The final report of STOB regions' Slovenian Partner Regional Development Agency Kranj,BSC Kranj's Succession planning pilot workshops is now available to access from our library here.
Succession planning pilot workshop in brief:
Background and rationale :
In response to a high percentage (83 %) of family businesses in Slovenia, and the fact that close to 82 % of companies plan to transfer the company to the next generation in addtion to clsoe to 75% are still operated by founding generations. Due to the relative youth of family businesses in Slovenia, there is unfortunately no extensive experience and/or systematic approach available in order to assist these businesses and families to be able to proceed further to the next generation.
The ultimate objective of the project was to develop a methodology for assisting family business for a smoother entry into transition process. direct work with 11 family businesses over a period of 20 weeks. By the end, at least some of the families should have had written succession plan, ready to go and their clear and honest commitment to carry on with the transition activities.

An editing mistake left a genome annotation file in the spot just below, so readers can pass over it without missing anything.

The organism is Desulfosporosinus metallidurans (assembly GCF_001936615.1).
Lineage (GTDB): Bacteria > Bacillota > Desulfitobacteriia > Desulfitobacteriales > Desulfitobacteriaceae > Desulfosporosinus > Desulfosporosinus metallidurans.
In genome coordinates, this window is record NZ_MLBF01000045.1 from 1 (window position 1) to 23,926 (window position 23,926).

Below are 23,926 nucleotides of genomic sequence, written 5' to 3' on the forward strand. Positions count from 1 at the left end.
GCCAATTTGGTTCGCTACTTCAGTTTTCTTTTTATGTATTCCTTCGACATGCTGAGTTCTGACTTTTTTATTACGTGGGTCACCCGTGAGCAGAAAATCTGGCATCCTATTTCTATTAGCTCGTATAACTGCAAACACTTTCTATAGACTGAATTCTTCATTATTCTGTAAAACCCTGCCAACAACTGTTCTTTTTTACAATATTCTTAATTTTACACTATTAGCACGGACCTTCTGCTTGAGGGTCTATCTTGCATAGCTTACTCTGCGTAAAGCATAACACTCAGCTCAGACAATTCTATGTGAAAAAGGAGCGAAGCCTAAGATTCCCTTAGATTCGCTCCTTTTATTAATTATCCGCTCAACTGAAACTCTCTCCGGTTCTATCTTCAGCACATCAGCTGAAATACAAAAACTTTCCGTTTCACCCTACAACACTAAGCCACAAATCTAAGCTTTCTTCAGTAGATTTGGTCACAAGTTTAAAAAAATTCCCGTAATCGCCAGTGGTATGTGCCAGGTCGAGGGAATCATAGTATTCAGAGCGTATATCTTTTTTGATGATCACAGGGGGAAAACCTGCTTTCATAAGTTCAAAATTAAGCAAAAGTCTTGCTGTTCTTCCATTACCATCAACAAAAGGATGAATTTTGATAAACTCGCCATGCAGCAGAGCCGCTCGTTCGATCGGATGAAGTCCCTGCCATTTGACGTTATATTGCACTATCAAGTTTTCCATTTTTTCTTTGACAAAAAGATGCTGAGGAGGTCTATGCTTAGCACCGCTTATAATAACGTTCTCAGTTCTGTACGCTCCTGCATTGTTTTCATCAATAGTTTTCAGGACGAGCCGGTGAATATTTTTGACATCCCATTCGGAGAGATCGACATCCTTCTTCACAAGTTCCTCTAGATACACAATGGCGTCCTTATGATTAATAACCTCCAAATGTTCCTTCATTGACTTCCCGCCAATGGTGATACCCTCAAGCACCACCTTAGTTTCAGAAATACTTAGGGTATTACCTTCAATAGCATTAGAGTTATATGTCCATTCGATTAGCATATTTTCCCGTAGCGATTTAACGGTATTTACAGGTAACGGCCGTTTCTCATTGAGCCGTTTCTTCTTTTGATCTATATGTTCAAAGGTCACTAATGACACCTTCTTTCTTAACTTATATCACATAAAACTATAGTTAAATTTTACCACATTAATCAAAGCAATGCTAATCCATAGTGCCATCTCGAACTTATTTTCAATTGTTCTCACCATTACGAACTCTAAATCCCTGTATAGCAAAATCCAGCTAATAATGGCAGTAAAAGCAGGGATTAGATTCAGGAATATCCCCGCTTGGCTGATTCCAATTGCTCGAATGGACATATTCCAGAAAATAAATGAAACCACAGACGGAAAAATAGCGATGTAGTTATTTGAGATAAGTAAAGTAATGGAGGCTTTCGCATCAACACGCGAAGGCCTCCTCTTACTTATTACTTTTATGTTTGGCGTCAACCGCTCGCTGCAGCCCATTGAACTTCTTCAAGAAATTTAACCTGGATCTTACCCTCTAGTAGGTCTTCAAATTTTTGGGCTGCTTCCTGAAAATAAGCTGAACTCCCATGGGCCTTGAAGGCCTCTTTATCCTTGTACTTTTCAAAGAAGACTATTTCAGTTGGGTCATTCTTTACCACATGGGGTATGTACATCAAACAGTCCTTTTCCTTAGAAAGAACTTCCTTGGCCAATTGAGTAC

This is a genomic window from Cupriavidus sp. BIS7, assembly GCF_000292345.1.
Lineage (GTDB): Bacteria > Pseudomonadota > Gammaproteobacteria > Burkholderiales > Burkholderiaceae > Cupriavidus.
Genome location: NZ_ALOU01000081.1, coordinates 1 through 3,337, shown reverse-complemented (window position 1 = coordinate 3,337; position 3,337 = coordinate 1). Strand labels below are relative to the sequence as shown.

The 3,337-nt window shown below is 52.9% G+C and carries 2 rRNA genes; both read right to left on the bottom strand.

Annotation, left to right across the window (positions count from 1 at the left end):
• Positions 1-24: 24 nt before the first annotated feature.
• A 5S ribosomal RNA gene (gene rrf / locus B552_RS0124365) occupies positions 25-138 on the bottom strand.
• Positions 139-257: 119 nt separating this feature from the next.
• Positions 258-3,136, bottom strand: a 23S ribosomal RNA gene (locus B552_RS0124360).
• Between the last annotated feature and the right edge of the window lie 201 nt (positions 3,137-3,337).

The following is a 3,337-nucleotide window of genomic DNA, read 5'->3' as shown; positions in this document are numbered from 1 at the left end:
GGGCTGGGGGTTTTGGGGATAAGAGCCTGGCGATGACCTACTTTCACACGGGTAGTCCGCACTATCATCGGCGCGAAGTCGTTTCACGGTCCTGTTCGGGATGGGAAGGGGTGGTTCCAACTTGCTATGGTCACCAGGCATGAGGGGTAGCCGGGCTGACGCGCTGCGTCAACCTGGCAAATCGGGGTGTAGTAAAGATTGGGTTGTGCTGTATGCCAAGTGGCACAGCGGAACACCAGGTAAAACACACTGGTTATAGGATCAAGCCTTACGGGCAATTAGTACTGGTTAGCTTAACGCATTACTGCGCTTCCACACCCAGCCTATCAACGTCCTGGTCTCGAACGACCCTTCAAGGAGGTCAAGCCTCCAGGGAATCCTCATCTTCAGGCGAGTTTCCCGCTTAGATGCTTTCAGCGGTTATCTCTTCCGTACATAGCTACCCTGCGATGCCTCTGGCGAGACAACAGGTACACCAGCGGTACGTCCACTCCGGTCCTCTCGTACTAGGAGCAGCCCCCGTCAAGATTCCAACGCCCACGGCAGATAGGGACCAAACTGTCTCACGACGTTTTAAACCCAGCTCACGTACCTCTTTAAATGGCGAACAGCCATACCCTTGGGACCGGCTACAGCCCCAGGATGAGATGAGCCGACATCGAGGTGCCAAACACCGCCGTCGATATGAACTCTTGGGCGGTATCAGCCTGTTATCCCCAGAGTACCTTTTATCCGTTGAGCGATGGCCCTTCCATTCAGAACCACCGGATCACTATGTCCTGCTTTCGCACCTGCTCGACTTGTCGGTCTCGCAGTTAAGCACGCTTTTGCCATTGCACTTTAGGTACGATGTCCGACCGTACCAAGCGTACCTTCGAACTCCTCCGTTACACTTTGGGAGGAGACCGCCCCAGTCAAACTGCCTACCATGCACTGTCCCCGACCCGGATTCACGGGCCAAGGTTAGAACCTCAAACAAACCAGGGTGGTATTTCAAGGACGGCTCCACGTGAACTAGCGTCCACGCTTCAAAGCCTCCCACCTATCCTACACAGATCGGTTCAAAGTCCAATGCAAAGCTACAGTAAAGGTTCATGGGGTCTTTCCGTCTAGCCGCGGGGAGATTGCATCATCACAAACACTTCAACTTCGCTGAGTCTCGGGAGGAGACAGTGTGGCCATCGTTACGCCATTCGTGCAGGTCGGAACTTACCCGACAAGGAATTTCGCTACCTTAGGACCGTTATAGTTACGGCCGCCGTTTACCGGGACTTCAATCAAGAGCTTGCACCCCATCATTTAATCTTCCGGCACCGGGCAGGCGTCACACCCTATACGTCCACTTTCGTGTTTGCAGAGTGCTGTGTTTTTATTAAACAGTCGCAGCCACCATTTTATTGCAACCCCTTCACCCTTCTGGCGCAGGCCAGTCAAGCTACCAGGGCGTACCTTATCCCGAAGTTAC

• introduction to the program, presentations of participants,
• strengths and weaknesses of family businesses,
• opportunities and threats of family businesses,
• sources and management of conflicts,
• organizational peculiarities and “Should I stay or should I go?” dilemma,
• intra and intergenerational differences and conflicts,
• family business constitution and long-term vision,
• family business and business family finance (with a guest speaker),
• legal aspects of family businesses (with a guest speaker),
• succession plan for next generation.
The main findings from the pilot project can be summarized as follows:
• a definite need for family business (and other SMEs) consultation services
• There is a need for a development of a standardized systematic approach for the consultation on this matter.
• The robust framework of dual methodology is a combination of (1) group work backed by the methodology of free associations and (2) consultation on the business level (both, group and individual) proved to be a good practice.
• Even the family businesses which express high level of commitment at the beginning of the process may find that they are simply not ready yet once the process goes deeper in the resolution of the possible barriers to planning.
• The rate of 50% of those which enter the process and end up with a written succession plan should already be seen as successful.
Read the detailed report here, also to access the key recommendations to improve the workshop's methodolgogy.